Columns, In the Garden

Tips for Buying and Enjoying Cut Flowers

courtesy photo
Tulips brighten a winter day.

by Henry Homeyer

CORNISH FLAT, N.H. – Winter drags on, even though the days are getting longer. The sun is often lurking behind gray clouds, and on a good day we only get about nine hours of light. I do miss the colors of summer, so I keep fresh cut flowers on our table – even though I have to buy them.

Cut flowers are among modern America’s true bargains. For the price of a bottle of wine or a couple of cups of fancy coffee, you can buy flowers that will grace your table for up to three weeks. But there are some things you should know about getting good table-life for your investment.

First, you need to buy fresh flowers that have been carefully tended, and you can’t beat a florist for that. A floral shop has trained personnel who trim each stem in the store every other day and change the water to keep flowers fresh. Cut flowers need to take up water to stay fresh and healthy. Stems tend to scab over after a day or two, which means they cannot take up replacement water, or not much, so they suffer.

Here are some things you can do to promote longer vase life: cut off leaves that would enter the water in your vase. Leaves will rot, promoting growth of bacteria, which will impede water take-up. Cut off half to three quarters of an inch of each stem every few days, and change the water. Use the packets of white powder that often comes with flowers: it does help.

courtesy photo
Lisianthus comes in several colors and lasts well.

Keep your arrangement cool if you can. Putting it near a radiator or wood stove, or putting it in a sunny window will shorten its life. If you have invested in pricey roses or tulips, you may wish to move the vase to the entryway or mudroom at bedtime to keep the flowers extra cool during the night.

Some flowers are better picks than others if you’re on a budget and can’t afford to buy new flowers every week. Here are my recommendations for good cut flowers: lisianthus stems are tough to grow in the garden, they are perfect in a vase: I’ve kept them for up to three weeks; miniature carnations with each stem having two to four blossoms, coming in a variety of colors: mix dark red minis with red roses to make a bouquet of roses look fuller, and even after the roses go to Valhalla, the carnations will still be good; chrysanthemums come in a variety of sizes and colors, from the huge spider mums to little guys; statice. grown for use as dry flowers, which tells you that they really do last forever, even out of water, they come in blue, purple, pink and white; spray roses with two to five blossoms per stem, giving you more bang for your buck, and will last about a week or even more with proper care; alstromeria is one of the best for long life with each long stem having clusters of two-inch lily-like blossoms in pinks and reds, with yellow throats; orchids, while not cheap, orchids as cut flowers can last up to a month. I love dendrobiums, though they are not common, even in floral shops. Cymbidiums have bigger blossoms and also last extremely well; kangaroo paws, Australian natives are fuzzy and cute coming in pinks, reds, orange and brown, and last very well; Asiatic lilies: I recently got a bouquet of five nice stems grown in New Hampshire that was sold at my local co-op food store. For $12.95, they will bloom with great elegance.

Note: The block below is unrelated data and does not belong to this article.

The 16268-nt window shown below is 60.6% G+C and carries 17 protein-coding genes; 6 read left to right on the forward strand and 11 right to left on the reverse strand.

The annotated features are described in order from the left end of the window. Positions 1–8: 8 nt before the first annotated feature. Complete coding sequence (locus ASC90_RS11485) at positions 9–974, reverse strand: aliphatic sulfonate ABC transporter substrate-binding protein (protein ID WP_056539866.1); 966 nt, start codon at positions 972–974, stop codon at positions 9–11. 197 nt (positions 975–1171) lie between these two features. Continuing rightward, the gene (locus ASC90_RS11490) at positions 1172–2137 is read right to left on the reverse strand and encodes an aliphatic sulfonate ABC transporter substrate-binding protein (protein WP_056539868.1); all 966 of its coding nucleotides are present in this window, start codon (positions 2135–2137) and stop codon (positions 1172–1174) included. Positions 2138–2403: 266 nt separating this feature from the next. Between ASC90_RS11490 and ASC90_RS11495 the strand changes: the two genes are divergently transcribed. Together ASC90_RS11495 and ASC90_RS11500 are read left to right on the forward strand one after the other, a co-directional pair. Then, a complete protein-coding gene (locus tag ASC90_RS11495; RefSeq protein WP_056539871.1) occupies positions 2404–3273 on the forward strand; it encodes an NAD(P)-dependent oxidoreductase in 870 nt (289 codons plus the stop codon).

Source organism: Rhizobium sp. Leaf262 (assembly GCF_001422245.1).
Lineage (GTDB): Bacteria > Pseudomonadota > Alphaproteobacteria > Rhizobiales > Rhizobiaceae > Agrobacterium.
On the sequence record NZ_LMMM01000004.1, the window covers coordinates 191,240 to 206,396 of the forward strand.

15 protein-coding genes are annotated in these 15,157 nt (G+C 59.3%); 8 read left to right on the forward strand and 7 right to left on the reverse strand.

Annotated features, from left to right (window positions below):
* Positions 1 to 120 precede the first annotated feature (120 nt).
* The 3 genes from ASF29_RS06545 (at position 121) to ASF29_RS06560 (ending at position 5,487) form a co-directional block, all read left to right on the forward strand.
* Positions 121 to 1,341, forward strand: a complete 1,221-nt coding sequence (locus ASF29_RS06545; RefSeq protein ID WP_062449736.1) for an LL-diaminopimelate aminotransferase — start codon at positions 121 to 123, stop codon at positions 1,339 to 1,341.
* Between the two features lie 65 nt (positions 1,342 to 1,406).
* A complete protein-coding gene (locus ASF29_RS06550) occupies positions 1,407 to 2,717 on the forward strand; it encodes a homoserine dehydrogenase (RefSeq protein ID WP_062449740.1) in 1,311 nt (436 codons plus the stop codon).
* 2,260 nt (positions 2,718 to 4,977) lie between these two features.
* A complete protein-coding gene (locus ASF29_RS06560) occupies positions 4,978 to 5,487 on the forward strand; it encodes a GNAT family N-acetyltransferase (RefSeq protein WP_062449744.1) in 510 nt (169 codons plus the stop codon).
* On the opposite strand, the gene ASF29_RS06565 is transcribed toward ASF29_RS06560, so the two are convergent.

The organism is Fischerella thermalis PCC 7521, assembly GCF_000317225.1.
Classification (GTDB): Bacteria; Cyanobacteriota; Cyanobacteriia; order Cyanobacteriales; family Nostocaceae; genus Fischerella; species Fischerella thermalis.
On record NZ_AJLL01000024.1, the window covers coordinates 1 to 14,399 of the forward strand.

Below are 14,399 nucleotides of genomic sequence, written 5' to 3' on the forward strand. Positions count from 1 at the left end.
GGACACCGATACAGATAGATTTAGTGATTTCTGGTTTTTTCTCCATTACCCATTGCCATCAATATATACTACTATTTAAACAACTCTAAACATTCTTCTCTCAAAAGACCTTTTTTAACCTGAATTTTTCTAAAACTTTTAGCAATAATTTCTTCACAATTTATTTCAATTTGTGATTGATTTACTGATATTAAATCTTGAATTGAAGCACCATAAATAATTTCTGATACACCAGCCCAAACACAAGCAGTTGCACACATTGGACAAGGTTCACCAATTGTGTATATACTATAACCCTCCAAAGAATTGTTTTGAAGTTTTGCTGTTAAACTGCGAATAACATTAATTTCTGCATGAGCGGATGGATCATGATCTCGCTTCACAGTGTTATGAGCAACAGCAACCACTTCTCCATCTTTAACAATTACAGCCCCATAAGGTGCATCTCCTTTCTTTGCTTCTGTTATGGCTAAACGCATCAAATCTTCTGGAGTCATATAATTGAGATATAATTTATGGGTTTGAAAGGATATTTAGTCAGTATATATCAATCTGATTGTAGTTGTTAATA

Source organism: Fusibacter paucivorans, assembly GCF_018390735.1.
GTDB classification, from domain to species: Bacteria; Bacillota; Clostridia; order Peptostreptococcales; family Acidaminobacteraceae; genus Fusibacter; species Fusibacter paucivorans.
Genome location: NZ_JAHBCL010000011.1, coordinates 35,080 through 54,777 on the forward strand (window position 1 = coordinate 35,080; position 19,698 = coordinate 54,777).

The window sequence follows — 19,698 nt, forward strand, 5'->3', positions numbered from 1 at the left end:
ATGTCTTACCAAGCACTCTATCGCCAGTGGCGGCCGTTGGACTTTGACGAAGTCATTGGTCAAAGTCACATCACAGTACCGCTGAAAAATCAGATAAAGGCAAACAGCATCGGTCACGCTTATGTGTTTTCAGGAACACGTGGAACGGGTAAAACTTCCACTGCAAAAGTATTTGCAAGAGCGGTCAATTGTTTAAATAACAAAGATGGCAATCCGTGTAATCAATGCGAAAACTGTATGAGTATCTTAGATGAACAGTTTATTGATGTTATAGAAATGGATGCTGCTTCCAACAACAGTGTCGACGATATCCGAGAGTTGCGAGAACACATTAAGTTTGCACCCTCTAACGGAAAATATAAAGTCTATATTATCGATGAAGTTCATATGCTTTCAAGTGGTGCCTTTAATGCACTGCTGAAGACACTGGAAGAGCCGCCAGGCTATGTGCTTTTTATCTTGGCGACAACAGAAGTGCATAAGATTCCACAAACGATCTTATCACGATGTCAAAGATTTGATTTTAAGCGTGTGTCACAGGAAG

courtesy photo
Alstromeria is a long lasting, inexpensive cut flower.

You may wish to ask where the flowers you plan to buy are from. Holland, Columbia, Ecuador and Kenya are the world’s top growers and export much of what is available. Some foreign growers have been criticized for producing flowers using strong pesticides and poor labor practices. The Sun Valley group in California is an excellent major American grower of cut flowers, but there is still the environmental cost of shipping them 3,000 miles to us. If you can buy flowers grown locally in greenhouses, do it.

Everyone loves to receive the gift of cut flowers, even us guys. So treat your loved one, or yourself, to fresh flowers this winter. They’re cheerful, and can make winter less oppressive for gardeners.

Comments are closed.